This two reeler standout from Chaplin’s Mutual days finds Charlie as an poor immigrant on a ship to America. On board he endures rough seas and befriends fellow emigree Edna Purviance. Time passes and the impoverished Charlie is reunited with Edna at a restaurant. The Immigrant is one of Chaplin’s best shorts and combines hilarity with an underlining sense of poignancy and social commentary. –Christopher Langford
Charlie Chaplin, considered to be one of the most pivotal stars of the early days of Hollywood, lived an interesting life both in his films and behind the camera. He is most recognized as an icon of the silent film era, often associated with his popular “Little Tramp” character; the man with the toothbrush mustache, bowler hat, bamboo cane, and a funny walk. Charles Spencer Chaplin was born in Walworth, London, England on April 26th, 1889 to Charles and Hannah (Hill) Chaplin, both music hall performers, who were married on June 22nd, 1885. After Charles Sr. separated from Hannah to perform in New York City, Hannah then tried to resurrect her stage career. Unfortunately, her singing voice had a tendency to break at unexpected moments. When this happened, the stage manager spotted young Charlie standing in the wings and led him on stage, where five-year-old Charlie began to sing a popular tune. Charlie and his half-brother, Syd Chaplin (born Sydney Hawkes), spent their lives in and out… read more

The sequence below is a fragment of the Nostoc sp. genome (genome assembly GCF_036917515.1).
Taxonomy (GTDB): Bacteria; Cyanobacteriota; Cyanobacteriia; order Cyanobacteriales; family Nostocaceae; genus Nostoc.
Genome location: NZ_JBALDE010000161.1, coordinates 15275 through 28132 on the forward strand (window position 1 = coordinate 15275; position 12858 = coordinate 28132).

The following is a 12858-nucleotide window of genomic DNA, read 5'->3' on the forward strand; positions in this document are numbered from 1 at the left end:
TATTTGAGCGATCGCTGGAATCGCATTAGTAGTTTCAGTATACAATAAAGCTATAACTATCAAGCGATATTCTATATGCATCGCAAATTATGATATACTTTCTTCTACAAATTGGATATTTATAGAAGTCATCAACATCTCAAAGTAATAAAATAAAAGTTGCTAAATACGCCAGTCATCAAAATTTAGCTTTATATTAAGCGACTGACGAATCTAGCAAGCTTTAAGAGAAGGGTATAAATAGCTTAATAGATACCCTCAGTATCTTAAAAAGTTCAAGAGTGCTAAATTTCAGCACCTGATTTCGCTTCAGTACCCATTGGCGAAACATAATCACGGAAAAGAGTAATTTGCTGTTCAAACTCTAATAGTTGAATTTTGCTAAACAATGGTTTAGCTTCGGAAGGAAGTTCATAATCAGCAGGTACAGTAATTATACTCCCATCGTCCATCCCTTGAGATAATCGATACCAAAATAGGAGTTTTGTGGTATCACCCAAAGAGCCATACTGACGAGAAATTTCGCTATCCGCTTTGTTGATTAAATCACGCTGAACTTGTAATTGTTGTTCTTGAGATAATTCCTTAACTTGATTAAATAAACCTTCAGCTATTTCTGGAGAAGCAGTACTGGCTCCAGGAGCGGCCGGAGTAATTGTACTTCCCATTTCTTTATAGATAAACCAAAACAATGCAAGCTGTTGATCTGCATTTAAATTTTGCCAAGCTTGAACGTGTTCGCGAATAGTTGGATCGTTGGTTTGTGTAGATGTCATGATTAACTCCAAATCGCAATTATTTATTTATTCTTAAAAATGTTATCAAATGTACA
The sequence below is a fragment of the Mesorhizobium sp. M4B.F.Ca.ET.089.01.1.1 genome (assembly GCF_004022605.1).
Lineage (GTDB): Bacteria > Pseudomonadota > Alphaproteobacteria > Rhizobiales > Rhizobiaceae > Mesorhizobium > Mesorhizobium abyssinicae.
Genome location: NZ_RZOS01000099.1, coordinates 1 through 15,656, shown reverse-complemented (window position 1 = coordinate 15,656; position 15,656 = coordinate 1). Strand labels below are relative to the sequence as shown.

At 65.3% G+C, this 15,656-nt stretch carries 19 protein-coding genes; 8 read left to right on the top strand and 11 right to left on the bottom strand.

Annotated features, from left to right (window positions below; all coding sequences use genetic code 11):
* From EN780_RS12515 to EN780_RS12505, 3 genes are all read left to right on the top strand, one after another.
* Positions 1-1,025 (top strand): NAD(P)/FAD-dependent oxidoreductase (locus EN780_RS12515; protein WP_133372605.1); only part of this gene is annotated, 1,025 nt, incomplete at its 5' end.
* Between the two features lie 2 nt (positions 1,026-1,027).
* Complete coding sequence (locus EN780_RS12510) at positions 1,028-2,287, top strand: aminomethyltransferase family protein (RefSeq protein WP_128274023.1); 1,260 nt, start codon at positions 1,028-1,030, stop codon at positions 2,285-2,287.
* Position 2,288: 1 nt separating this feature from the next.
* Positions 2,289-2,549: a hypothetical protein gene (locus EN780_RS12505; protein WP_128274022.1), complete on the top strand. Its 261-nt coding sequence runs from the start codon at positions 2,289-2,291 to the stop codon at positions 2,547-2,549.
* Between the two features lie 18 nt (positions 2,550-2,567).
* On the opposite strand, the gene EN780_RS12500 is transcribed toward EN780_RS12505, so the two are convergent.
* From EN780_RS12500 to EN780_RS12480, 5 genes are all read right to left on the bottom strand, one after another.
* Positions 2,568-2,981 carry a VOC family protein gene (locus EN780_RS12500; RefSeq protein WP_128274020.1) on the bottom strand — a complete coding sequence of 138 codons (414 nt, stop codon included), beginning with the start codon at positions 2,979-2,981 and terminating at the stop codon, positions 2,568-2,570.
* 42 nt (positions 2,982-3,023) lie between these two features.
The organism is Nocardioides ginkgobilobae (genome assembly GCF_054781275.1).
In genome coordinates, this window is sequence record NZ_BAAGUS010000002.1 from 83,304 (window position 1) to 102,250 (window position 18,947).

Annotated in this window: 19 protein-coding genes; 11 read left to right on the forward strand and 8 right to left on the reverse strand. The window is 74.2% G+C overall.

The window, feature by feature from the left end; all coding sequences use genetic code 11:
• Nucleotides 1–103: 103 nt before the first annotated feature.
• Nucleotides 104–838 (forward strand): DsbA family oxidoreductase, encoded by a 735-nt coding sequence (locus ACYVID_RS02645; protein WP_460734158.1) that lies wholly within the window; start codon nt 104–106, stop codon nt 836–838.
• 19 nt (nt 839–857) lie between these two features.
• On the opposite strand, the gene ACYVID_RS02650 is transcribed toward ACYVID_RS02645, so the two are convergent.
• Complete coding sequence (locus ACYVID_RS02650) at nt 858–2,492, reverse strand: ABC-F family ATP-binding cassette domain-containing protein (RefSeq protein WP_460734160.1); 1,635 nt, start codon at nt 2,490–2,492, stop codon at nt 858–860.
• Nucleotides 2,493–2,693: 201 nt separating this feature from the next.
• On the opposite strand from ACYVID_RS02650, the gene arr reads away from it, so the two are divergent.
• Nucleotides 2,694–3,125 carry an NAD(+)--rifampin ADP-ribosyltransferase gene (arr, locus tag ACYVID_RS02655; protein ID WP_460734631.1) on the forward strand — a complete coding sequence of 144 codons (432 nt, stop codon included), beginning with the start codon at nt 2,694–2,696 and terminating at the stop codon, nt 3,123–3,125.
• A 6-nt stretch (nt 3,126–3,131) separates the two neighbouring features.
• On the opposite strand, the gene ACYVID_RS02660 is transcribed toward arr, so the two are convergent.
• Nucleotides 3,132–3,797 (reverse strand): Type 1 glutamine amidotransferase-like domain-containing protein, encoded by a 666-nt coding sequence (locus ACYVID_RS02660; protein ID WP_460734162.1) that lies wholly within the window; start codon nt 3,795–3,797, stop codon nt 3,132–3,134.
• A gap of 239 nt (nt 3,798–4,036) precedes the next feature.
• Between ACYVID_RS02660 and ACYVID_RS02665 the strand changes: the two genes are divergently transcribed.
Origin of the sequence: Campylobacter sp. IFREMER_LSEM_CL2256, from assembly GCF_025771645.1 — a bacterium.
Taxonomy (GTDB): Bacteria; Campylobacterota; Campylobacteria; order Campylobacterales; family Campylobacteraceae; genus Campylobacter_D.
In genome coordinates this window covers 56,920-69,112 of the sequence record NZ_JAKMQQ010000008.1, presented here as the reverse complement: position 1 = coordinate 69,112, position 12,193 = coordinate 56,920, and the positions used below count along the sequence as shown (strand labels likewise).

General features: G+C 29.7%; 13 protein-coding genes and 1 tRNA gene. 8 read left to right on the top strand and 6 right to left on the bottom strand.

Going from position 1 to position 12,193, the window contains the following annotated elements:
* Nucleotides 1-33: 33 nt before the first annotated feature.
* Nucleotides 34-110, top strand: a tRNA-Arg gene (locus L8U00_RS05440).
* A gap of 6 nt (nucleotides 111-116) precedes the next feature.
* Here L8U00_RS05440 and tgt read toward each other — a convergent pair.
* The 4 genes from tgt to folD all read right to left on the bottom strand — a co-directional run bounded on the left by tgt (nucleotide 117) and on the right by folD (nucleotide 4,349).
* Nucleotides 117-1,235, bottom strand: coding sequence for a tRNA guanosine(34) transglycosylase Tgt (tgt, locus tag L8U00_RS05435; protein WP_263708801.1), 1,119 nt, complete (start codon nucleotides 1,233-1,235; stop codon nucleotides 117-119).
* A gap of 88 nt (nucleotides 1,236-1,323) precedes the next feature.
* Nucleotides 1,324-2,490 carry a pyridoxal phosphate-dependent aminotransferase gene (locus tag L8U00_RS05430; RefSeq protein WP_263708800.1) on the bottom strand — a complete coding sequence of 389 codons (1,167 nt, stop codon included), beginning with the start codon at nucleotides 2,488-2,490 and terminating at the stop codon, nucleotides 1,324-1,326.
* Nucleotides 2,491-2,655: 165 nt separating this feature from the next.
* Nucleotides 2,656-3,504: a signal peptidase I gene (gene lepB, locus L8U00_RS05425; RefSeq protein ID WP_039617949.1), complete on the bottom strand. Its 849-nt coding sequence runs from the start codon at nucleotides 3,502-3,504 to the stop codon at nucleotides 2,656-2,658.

A lovely short from Chaplin, one of the best he made under his contract with Mutual. His ability as a director was usually considered to be inferior to his genius in front of the camera but this film shows him handling his material with considerable skill. Wonderfully economical, employing at most four sets, Charlie keeps the sentiment controlled as his Tramp character meets and falls in love with a fellow traveller.